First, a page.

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I am designing a non-inverting op-amp circuit that maps an input signal (V3) 0-3.3V to an output signal (Vo) 0.2-2.4V. I opted to offset the output up by 0.2V and then used a second op-amp circuit as a negative impedance converter (NIC) to attenuate the 3.3V input to 2.4V at the output. The schematic can be seen below:

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Simulating the circuit using the spice model for the LM258 gives roughly excellent results (as it always does) that I would be happy with:

enter image description here

In reality, when I prototype the circuit, the output hits 2.4V just fine at the high end, but cannot go below ~0.7V at the low end. When I disconnect the NIC and short circuit the inputs of X1 it works just fine at the low end (but of course the output goes beyond 2.4V at the high end). Can someone explain to me why the NIC is preventing the output from going as low as I want it to and how to overcome that?

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    \$\begingroup\$ What are your supply voltages? (in the real circuit and in the simulation) \$\endgroup\$ – Spehro Pefhany Feb 24 at 14:46
  • \$\begingroup\$ The op-amp supply rails are +12V and 0V. There is an additional 3V3 rail used to generate the offset connected to pull-up resistor R5. Same in both simulation and reality. \$\endgroup\$ – illancha Feb 24 at 14:51
  • \$\begingroup\$ You can do this with three resistors and no opamp, so why bother? \$\endgroup\$ – Brian Drummond Feb 24 at 15:31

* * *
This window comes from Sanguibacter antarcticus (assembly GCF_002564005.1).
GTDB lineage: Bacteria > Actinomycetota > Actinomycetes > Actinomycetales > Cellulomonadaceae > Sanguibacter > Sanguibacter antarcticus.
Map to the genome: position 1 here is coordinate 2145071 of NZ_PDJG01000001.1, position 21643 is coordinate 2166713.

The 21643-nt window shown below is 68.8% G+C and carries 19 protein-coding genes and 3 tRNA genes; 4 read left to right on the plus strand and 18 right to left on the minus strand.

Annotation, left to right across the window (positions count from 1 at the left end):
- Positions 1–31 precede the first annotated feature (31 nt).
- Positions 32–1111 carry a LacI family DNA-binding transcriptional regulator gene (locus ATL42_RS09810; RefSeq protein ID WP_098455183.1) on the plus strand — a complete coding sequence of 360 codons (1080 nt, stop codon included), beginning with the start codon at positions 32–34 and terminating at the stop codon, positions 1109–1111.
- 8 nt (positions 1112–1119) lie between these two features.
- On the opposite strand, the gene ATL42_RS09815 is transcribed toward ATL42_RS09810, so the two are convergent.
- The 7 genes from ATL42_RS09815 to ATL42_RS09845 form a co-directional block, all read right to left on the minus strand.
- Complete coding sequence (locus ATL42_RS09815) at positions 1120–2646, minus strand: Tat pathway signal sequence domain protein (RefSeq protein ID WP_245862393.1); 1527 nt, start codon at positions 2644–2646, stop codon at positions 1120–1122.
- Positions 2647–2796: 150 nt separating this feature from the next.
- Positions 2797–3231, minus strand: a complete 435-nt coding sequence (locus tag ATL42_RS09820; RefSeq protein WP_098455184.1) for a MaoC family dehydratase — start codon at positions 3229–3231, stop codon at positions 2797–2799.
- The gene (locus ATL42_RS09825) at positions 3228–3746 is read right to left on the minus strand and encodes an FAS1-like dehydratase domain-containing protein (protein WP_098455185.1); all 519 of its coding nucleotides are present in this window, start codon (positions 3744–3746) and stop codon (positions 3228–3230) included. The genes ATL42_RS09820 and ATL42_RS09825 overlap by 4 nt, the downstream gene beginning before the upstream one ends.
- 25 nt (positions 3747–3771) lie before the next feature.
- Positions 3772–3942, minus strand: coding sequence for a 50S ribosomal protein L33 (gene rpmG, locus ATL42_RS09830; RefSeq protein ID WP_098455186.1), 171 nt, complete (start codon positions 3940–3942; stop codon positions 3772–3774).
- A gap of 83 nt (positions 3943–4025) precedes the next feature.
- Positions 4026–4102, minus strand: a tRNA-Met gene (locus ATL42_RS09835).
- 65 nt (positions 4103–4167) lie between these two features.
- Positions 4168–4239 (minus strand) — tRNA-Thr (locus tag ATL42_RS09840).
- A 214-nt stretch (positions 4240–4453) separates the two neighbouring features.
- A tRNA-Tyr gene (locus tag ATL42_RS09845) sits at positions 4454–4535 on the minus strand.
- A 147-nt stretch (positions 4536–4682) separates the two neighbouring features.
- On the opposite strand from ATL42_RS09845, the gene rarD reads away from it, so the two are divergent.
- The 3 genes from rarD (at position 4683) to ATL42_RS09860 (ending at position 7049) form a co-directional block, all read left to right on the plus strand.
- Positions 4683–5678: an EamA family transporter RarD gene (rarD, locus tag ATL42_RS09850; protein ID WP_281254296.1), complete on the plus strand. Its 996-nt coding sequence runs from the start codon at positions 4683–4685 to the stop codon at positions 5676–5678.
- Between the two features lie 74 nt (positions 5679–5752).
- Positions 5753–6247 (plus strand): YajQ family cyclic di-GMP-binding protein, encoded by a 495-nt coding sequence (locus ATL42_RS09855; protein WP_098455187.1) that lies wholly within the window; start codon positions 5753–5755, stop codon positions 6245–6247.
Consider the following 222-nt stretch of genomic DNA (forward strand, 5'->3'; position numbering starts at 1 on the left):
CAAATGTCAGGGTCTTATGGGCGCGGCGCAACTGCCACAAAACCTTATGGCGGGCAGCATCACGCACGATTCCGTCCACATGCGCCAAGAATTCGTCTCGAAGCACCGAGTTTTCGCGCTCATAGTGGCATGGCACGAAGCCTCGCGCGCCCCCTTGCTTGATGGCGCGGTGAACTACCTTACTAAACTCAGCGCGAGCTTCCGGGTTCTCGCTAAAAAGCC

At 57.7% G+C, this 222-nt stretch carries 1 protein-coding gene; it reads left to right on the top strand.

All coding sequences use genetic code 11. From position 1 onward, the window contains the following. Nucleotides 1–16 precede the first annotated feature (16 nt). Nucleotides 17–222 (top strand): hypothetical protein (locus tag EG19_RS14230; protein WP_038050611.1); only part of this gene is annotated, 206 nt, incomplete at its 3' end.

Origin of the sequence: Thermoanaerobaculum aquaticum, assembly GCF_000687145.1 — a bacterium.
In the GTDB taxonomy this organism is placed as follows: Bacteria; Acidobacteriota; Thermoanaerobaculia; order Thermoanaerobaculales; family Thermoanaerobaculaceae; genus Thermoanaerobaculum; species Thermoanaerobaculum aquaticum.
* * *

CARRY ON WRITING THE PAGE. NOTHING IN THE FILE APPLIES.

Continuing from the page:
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The LM324/LM358 can only sink a few tens of uA down to (near) the negative rail. Try increasing your resistors and maybe add a pull-down resistor. From the datasheet:

enter image description here

Note that the 50uA is nominal, only 12uA is guaranteed, and that only at 25°C.

I would suspect your SPICE model is not very accurate if the simulation does not reflect actual behavior better than that.

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    \$\begingroup\$ Your suggestion to increase the resistances worked well, thanks! I increased R2 and R3 by ten times each and now I can stably hit both outputs 0.2V and 2.4V at the extremes. However, a significant amount of instability is introduced somewhere in the middle. I will continue to tinker with it tomorrow and see where I get. Much appreciated! \$\endgroup\$ – illancha Feb 24 at 15:24
  • \$\begingroup\$ I assume you're just doing this for academic purposes, because this isn't the easiest way to accomplish the stated task. \$\endgroup\$ – Spehro Pefhany Feb 24 at 15:28
  • \$\begingroup\$ How would you do it, bearing in mind that I am limited by 12V and 3V3 rails? \$\endgroup\$ – illancha Feb 24 at 16:22
  • \$\begingroup\$ As @Brian said, you can do it with three resistors, plus a voltage follower if you need low output impedance. A bit trickier if you need to have high input impedance (which your circuit does not have). \$\endgroup\$ – Spehro Pefhany Feb 24 at 17:08

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